Przemysl, Poland – The main train station in Przemysl, a city close to the Poland-Ukraine border, is full of hundreds of passengers arriving from the western Ukrainian city of Lviv.
While the distance between the two cities is less than 100km (62 miles), the journey has taken hours for many people since the beginning of Russia’s war against Ukraine.
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The corridors in the high-ceiling halls of the station are packed with those who fled their homes looking for safety in other European countries. Along with Ukrainian women and children, there are thousands of foreigners who had made Ukraine their home.
Ever since the all-out war began on February 24, Poland opened its borders to anyone fleeing war regardless of nationality and documents held. More than 450,000 people have so far crossed into the country.
In total, the United Nations has estimated that more than 830,000 people had fled Ukraine.
In the halls of Przemysl station, non-Ukrainian refugees seemed to outnumber Ukrainians.
Navid, 32, sat on the floor, his red eyes revealing the little sleep he has had. He was trying to rest but his children would not let him as they wanted to sit on their father’s lap and touch his face, inviting him to play.
Navid came to Odesa from Afghanistan in 2007. His family had made the Ukrainian coastal city their home, where they ran a successful business selling phone and computer accessories.
“Since they took Crimea, I knew it would only get worse. When they created separatist groups in eastern Ukraine, I felt that Russia was going to invade,” he said, tears coming to his eyes.
“When the war started, I was in Odesa and I heard missiles being fired, that’s why I decided to leave. But I consider Ukraine my country and I wanted to stay as long as I could.”
Navid said that once the war ends, he wants to go back to Odesa – but only if the city remains under the Ukrainian control.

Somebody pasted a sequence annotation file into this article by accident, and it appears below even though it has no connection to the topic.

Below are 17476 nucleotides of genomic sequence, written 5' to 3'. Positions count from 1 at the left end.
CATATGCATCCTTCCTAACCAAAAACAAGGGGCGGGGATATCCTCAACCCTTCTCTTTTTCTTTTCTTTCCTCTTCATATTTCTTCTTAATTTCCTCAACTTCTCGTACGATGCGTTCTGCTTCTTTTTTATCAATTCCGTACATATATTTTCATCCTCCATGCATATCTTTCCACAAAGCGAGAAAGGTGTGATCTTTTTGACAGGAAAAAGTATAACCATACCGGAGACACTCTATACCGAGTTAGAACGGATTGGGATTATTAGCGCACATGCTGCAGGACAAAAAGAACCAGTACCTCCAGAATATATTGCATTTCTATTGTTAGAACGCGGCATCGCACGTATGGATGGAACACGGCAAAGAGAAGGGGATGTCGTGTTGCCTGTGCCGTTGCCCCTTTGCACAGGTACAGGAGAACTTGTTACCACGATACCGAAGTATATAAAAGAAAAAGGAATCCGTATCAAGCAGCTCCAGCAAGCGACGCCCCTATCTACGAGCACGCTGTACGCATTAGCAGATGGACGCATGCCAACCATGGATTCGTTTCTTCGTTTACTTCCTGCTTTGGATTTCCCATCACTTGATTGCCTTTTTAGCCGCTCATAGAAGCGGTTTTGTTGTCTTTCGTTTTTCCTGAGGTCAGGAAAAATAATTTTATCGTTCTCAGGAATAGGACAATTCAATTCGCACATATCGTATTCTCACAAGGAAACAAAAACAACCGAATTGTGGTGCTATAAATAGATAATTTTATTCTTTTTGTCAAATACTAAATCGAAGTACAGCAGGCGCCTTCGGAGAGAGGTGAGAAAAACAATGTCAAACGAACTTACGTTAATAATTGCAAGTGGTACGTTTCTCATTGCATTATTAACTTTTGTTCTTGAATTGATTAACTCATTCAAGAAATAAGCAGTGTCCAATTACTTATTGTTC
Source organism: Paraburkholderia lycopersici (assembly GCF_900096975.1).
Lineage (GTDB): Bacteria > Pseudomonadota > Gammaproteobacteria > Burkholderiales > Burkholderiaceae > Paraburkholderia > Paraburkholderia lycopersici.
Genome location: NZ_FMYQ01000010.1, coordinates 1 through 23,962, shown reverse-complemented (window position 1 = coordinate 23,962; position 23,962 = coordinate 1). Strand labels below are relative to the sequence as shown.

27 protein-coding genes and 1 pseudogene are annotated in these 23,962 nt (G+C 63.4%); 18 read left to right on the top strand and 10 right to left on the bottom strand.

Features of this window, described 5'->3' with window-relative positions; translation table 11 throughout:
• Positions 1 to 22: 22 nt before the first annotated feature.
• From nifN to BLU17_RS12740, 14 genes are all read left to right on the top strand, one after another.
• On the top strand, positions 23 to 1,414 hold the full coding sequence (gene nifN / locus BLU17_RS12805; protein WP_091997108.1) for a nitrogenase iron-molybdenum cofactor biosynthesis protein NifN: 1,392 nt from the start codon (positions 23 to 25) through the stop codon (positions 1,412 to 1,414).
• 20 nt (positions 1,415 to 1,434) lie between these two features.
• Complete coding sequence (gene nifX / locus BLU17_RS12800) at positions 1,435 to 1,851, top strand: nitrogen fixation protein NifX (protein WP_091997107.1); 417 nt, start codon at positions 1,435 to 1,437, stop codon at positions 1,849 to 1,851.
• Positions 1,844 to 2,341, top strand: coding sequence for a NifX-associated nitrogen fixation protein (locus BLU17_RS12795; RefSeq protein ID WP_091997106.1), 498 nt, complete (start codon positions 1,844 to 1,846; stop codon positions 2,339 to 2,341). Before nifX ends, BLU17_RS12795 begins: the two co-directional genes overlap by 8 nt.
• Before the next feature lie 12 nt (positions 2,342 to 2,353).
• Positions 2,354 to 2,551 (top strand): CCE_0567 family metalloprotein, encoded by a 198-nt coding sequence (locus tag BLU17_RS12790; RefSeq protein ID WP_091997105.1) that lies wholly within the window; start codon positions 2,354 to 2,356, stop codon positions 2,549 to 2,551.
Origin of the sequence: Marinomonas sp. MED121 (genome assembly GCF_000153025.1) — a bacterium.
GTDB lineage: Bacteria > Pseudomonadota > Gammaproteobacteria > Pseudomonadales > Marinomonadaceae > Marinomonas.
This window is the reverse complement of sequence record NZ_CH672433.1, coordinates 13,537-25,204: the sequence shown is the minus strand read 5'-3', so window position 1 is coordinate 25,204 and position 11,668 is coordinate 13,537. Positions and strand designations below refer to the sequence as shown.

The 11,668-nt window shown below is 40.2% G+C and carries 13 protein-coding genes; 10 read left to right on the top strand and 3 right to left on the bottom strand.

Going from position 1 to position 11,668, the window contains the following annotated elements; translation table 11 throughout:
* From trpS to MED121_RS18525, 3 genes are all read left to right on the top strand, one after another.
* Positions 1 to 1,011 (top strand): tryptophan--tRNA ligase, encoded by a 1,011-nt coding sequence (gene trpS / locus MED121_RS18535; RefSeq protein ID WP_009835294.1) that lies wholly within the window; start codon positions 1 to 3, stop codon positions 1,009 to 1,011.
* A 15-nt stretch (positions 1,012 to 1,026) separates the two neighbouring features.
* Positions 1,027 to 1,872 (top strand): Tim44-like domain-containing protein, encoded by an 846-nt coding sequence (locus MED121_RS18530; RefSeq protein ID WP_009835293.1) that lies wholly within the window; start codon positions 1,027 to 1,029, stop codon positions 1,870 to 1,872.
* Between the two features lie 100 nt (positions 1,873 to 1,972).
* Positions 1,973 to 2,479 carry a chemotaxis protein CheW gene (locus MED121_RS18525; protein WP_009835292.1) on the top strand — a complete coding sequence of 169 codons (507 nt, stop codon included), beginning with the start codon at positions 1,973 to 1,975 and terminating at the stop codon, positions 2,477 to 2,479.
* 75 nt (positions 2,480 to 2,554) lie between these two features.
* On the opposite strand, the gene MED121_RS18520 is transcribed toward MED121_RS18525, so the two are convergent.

“I don’t want to live under the Russian regime,” he said.
‘They prioritise Ukrainians’
Next to Navid sat a young couple. Heda, 22, from Morocco holds a small Pekinese dog called Linda on her lap. Adnan, 23, is a British national of Afghan descent. The couple – just like thousands of other refugees in the station – were foreign students in Ukraine.
They studied medicine in Dnipro. When they heard about the attacks against the nearby city of Zaporozhye, they decided it was time to flee.
“We took a bus that left us about five kilometres (three miles) from the border. It took about 27 hours to get there. But many international students are still stuck in Ukraine and our embassies are not really helping,” Adnan said, adding that the British embassy had advised him to look for transport himself.
“The airports were closed, the trains did not run, and it was difficult to find a bus. There were companies that promised people to take them to a certain destination and then ask them to pay extra. It happened to our friends.”
Adnan and his friends paid the equivalent of more than $300 for five bus tickets, but the bus never arrived. When asked if they have faced any discrimination while crossing the border, the couple nodded.